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Gay marriage reaches Supreme Court: Justices to review Prop 8., DOMA

The two cases being taken up by the Supreme Court involve a challenge to California’s Prop. 8 ban on gay marriage and a suit from New York City testing the federal Defense of Marriage Act.


In this 2008 photo, a couple holds hands as they look for a quiet spot to hold their wedding at City Hall in San Francisco. The US Supreme Court decided Friday to hear the appeal of a ruling that struck down Proposition 8, the state’s measure that banned same sex marriages.

Marcio Jose Sanchez/AP

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The US Supreme Court announced Friday that it will take up two potential landmark gay rights cases, one testing California’s Proposition 8 ban on same-sex marriage and the other examining the federal Defense of Marriage Act (DOMA).

At issue is whether the measures unconstitutionally discriminate against gay and lesbian couples.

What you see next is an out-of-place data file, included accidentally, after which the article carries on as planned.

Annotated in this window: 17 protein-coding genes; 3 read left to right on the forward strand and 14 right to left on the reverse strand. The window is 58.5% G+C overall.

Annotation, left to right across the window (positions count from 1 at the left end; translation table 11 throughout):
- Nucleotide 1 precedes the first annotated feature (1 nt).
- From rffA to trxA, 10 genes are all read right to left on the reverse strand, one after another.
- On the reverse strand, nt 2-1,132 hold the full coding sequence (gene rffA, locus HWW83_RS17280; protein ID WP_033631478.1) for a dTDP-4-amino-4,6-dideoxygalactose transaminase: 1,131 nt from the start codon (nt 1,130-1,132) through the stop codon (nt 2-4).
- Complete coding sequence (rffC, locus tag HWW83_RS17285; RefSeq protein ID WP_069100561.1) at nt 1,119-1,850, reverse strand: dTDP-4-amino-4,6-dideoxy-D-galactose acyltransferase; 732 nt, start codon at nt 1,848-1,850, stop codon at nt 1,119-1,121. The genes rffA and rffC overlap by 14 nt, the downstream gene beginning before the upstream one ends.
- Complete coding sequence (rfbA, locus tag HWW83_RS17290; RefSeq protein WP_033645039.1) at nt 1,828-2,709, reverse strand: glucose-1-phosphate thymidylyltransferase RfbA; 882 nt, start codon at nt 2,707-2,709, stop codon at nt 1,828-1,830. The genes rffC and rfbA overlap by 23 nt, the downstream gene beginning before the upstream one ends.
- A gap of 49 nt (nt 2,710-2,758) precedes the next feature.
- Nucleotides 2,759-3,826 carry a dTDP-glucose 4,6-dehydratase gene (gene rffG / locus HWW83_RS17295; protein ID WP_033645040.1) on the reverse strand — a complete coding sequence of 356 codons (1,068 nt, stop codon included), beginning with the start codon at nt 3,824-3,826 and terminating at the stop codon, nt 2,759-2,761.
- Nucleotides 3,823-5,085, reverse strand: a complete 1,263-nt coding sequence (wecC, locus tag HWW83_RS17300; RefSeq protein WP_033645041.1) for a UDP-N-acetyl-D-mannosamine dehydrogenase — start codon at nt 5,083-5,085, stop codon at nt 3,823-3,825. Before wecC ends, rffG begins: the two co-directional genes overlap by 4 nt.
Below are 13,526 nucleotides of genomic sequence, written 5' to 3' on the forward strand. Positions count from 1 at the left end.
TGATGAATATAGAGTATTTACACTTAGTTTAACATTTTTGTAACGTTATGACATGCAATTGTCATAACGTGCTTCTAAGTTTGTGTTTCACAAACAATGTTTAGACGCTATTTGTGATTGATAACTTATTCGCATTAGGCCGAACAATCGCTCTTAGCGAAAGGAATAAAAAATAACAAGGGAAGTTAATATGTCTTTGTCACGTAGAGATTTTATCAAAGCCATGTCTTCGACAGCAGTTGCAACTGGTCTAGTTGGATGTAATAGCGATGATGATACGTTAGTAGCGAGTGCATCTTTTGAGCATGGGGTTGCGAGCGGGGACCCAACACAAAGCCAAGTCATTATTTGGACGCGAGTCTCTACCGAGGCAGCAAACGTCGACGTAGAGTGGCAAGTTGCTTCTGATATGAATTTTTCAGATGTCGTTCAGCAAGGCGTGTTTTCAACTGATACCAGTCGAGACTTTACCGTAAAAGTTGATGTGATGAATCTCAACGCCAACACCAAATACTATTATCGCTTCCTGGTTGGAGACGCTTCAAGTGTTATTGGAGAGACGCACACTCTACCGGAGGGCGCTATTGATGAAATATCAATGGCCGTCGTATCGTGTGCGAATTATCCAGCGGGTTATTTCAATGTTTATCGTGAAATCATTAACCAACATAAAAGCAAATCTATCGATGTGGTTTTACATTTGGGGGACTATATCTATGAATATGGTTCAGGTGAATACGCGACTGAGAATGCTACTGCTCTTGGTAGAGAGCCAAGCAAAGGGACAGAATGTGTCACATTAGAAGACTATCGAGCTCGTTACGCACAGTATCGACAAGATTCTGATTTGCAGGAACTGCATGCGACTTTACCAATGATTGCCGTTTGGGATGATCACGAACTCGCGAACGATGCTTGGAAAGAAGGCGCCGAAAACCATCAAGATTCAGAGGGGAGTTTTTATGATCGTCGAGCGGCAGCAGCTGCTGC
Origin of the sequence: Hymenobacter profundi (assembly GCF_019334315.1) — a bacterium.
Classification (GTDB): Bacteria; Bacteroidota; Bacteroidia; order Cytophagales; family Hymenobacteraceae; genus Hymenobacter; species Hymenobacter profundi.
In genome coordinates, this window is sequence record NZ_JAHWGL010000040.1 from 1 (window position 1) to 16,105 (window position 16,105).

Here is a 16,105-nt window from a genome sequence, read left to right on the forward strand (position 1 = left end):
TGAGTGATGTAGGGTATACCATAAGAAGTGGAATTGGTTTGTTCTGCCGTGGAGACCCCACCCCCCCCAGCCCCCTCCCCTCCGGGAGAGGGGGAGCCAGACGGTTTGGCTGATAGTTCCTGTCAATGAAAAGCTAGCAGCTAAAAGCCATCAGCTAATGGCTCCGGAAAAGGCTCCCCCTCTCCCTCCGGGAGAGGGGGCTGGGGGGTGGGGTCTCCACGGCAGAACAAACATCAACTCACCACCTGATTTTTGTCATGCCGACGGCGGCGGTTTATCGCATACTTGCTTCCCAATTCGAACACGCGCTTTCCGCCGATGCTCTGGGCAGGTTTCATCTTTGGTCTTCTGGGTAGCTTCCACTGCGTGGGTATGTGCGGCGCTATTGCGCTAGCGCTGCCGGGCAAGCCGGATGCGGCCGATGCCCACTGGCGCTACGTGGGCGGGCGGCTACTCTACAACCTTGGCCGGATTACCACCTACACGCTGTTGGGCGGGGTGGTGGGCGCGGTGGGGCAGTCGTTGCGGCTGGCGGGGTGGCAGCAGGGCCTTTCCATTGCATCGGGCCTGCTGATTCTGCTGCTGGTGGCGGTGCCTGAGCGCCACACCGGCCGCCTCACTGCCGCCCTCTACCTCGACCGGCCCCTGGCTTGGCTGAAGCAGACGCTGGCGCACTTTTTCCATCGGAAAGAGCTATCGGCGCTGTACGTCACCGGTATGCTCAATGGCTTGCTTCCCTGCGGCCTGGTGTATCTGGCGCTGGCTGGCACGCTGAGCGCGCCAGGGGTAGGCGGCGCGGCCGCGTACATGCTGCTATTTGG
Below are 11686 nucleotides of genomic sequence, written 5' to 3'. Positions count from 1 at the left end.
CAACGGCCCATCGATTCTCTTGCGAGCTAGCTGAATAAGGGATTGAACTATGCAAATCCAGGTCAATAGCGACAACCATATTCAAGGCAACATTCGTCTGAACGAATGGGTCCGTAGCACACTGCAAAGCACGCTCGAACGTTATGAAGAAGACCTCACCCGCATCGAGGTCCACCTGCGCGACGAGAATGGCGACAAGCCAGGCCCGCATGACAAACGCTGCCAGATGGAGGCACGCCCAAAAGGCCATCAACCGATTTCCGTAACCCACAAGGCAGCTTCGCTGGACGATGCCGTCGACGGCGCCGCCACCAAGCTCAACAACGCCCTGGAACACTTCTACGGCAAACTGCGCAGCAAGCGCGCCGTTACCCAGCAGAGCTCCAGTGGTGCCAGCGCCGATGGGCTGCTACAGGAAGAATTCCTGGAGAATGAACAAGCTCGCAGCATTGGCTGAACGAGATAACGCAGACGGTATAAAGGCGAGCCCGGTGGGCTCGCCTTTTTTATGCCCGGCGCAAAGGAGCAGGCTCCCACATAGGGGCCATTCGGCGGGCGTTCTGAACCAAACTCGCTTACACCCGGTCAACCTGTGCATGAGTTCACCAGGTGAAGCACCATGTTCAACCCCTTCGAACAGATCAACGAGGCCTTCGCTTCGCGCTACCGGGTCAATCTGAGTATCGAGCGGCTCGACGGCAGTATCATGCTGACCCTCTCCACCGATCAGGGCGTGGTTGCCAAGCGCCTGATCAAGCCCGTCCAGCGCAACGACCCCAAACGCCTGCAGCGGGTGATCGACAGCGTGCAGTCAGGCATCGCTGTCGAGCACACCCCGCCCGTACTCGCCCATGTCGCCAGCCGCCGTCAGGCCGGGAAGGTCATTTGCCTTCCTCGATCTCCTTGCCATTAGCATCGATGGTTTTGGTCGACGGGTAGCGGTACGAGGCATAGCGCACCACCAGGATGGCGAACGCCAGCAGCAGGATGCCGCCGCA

The action positions the high court at the center of a heated debate over same-sex marriage in America.

It comes roughly a month after voters in three states – Maryland, Washington, and Maine – agreed to authorize marriages without regard to sexual orientation. That brings to nine the number of states plus the District of Columbia that allow same-sex marriages in the US.

In contrast, 37 states have either passed constitutional amendments or enacted state statutes upholding the traditional definition of marriage as a union between one man and one woman.

The appeals likely will be set for oral argument in March or April, with decisions by late June.

At issue in the California Prop. 8 case is whether the state-wide referendum in 2008 banning same-sex marriage violated the equal protection rights of gay and lesbian couples seeking to marry.

The appeal – by supporters of Prop. 8 – asks the justices to overturn decisions by a federal judge and a federal appeals court panel striking down the state-wide ballot initiative.

The ballot campaign was launched to reverse a 4-3 decision by the California Supreme Court earlier that year that the state’s constitution required recognition of same-sex marriages.

The referendum took that question directly to California voters. They decided 52 percent to 48 percent to overturn the court ruling and amend the state constitution to explicitly define marriage in California as a union of one man and one woman.


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